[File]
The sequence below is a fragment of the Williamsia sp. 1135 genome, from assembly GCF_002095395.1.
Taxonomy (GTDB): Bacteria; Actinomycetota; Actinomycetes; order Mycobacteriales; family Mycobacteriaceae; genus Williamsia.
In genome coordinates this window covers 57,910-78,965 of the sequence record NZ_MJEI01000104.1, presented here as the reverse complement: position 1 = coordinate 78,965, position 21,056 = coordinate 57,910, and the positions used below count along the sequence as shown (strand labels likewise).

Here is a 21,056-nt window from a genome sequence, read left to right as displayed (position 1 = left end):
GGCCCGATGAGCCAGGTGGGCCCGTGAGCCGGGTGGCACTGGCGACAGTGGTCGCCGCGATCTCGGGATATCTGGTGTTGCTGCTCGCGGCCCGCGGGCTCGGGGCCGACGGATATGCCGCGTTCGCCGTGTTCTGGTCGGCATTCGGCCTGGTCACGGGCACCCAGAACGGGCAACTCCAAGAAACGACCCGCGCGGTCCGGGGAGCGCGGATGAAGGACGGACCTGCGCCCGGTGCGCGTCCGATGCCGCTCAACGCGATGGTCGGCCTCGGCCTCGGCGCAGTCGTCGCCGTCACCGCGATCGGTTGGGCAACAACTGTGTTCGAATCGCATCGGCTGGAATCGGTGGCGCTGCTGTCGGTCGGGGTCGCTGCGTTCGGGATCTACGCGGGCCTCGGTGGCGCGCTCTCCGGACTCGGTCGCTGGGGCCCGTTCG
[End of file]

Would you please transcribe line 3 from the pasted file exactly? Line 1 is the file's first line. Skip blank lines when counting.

In genome coordinates this window covers 57,910-78,965 of the sequence record NZ_MJEI01000104.1, presented here as the reverse complement: position 1 = coordinate 78,965, position 21,056 = coordinate 57,910, and the positions used below count along the sequence as shown (strand labels likewise).